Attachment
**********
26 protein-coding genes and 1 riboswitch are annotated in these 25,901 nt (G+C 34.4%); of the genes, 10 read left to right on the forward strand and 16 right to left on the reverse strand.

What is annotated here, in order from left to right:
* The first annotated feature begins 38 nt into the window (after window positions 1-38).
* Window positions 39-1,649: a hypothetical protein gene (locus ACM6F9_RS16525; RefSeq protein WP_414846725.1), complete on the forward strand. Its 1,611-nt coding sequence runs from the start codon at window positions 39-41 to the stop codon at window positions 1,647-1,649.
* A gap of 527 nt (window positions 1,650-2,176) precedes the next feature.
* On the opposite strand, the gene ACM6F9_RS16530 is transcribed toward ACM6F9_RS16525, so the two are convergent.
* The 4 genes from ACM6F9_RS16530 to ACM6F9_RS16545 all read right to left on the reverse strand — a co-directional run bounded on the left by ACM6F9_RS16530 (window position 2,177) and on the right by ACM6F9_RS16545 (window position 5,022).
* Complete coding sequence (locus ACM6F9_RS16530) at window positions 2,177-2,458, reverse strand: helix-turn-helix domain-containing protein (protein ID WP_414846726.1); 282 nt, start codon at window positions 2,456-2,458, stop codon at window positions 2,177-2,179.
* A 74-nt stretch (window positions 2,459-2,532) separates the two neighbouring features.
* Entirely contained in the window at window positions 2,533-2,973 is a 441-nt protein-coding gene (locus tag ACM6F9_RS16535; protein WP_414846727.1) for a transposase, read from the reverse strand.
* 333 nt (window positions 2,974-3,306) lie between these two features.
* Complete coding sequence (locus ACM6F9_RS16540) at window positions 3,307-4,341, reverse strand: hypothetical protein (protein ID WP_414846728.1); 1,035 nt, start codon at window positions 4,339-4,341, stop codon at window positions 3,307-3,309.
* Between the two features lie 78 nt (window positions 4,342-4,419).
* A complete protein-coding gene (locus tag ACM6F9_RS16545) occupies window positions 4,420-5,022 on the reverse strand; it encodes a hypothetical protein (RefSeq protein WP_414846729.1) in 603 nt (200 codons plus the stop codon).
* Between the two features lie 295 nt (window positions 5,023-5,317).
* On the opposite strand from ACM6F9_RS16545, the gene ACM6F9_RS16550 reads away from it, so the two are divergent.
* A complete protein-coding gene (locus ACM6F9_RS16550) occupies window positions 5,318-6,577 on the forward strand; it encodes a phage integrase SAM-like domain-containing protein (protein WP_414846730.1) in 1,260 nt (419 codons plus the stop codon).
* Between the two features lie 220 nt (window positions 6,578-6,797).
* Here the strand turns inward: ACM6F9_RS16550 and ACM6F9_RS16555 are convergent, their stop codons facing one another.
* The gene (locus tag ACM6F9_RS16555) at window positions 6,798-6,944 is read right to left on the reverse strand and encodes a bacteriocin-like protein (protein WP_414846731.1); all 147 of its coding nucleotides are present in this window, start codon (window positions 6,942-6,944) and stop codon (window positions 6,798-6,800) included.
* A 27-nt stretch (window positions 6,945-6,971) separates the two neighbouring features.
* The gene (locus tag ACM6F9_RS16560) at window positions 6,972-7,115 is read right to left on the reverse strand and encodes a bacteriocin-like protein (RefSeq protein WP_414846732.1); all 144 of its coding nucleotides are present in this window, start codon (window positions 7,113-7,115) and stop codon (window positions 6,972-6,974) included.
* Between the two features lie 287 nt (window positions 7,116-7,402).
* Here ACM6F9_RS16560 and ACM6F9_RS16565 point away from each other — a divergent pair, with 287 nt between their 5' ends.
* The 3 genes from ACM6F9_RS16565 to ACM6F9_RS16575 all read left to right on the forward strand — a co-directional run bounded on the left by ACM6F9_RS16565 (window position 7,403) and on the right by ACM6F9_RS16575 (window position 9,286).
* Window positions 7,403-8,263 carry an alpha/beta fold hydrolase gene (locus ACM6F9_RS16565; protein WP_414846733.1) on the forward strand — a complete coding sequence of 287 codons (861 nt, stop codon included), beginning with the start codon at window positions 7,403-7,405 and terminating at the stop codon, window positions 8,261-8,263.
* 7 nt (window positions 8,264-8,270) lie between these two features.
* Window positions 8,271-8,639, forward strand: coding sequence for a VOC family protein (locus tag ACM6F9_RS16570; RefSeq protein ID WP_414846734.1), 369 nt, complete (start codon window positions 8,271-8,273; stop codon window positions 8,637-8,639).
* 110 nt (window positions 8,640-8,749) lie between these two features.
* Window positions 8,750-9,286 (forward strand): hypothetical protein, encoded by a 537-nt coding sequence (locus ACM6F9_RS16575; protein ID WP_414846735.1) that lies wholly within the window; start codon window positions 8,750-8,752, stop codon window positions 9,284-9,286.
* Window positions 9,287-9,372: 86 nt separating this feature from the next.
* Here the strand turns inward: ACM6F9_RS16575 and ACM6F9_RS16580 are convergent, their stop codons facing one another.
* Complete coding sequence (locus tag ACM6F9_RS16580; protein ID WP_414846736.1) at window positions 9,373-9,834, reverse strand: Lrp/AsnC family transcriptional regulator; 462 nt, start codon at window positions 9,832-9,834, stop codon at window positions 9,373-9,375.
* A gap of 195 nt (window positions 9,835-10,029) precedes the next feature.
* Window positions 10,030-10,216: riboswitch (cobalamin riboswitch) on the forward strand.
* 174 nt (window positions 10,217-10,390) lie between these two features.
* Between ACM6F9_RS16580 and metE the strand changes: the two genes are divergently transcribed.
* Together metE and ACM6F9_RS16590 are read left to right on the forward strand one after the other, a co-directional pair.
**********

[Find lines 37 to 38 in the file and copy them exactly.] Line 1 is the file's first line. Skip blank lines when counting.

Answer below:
* Between ACM6F9_RS16580 and metE the strand changes: the two genes are divergently transcribed.
* Together metE and ACM6F9_RS16590 are read left to right on the forward strand one after the other, a co-directional pair.